Deputy President William Ruto’s alleged chopper on Monday left tongues wagging after it was able to access the flood-stricken county of West Pokot, few hours after Cabinet Secretary for Interior Fred Matiang’i and his Devolution counterpart Eugene Wamalawa failed to reach the same county due to bad weather.
CS Matiang’i cited inclement weather as the reason why their helicopter re-routed to Eldoret.
Many Kenyans on social media questioned why the government’s chopper failed to access the region yet DP Ruto with his alleged private-owned helicopter managed to beat the bad weather.
Putting the debate aside, an analysis done by this writer on Ruto’s alleged chopper reveals more than what meets the eye.
Known as H145 Airbus, Ruto’s chopper is not the conventional helicopter that you have seen rocking the sky.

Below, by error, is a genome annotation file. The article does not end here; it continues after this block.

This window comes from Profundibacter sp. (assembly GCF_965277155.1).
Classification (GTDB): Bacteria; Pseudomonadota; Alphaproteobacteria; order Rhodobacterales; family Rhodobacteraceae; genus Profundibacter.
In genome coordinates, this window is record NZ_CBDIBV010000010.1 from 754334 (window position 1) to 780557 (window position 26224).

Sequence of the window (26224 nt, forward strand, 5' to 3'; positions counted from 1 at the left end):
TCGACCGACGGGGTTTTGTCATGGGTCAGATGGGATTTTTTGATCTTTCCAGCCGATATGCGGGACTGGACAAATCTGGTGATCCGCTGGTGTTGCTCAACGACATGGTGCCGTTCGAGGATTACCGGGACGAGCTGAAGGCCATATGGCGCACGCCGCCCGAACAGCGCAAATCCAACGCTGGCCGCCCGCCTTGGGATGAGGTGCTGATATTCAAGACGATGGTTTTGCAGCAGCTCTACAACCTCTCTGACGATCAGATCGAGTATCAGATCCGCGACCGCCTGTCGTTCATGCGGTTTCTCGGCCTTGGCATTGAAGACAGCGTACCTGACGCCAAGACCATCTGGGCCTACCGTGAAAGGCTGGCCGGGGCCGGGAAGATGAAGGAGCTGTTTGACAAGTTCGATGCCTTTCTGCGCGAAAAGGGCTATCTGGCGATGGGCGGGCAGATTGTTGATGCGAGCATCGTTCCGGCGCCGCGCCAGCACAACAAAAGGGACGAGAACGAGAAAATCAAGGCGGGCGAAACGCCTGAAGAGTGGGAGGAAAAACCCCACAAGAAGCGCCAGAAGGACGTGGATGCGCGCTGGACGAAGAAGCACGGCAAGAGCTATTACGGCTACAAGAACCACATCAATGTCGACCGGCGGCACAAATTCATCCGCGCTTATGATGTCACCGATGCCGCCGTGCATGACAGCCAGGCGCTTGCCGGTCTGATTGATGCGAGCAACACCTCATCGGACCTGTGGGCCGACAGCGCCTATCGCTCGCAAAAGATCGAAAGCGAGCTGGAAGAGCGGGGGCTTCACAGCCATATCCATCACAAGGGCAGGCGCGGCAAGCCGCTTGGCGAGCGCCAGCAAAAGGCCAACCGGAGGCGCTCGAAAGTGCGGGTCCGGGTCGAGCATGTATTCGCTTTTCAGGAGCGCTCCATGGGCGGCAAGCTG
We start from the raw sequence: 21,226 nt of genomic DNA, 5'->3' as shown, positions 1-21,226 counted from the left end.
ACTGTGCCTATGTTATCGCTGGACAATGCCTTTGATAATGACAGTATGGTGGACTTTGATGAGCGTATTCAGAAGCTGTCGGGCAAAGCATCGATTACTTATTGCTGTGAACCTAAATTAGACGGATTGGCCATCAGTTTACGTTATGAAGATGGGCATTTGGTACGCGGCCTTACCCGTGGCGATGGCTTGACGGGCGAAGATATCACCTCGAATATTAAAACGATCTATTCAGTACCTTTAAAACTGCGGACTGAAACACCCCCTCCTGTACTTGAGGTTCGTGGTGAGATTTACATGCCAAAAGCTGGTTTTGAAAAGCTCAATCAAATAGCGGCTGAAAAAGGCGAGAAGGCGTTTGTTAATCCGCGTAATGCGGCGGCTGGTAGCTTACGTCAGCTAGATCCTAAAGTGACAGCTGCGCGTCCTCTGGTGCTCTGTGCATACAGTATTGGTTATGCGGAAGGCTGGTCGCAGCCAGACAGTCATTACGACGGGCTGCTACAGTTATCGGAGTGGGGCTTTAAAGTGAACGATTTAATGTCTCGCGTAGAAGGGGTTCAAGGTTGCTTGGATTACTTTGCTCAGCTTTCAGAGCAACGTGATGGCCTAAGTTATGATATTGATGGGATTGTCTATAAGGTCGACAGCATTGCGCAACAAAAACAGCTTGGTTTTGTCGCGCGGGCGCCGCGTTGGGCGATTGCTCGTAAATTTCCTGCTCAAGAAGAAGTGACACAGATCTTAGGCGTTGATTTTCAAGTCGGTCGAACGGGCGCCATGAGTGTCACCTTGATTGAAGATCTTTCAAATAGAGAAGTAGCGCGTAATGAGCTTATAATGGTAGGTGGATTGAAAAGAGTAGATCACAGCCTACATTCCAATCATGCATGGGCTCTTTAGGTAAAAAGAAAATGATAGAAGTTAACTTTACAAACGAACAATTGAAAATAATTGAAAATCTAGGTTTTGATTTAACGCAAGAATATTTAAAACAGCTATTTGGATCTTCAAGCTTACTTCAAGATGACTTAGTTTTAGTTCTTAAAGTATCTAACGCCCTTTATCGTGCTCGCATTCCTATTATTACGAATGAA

According to bjtonline.com website, its size stands at four feet height, six feet width and 7 feet length.
The H145 Airbus has a maximum cruise speed of 248.168 kilometres per hour.
The website also indicates that the plane carries 8 passengers.
The production of the chopper started in 2014 and is still ongoing.
Important to note, to afford the chopper one has to part with Ksh 992,487,950.
If this amount was allocated to Teacher Service Commission to hire teachers on an internship basis, at least 5500 secondary schools interns, each earning Ksh15,000 a month, will be employed for a whole year.
Suppose one wanted to build a tarmacked road, whose price oscillates around Ksh50 million to Ksh80 million, an estimated length of 15-kilometre road will be completed with ease.
To build a school like Mbagathi Girls High school from scratch, which cost around Ksh48 million, be sure at least 20 schools will be done easily with a change to keep.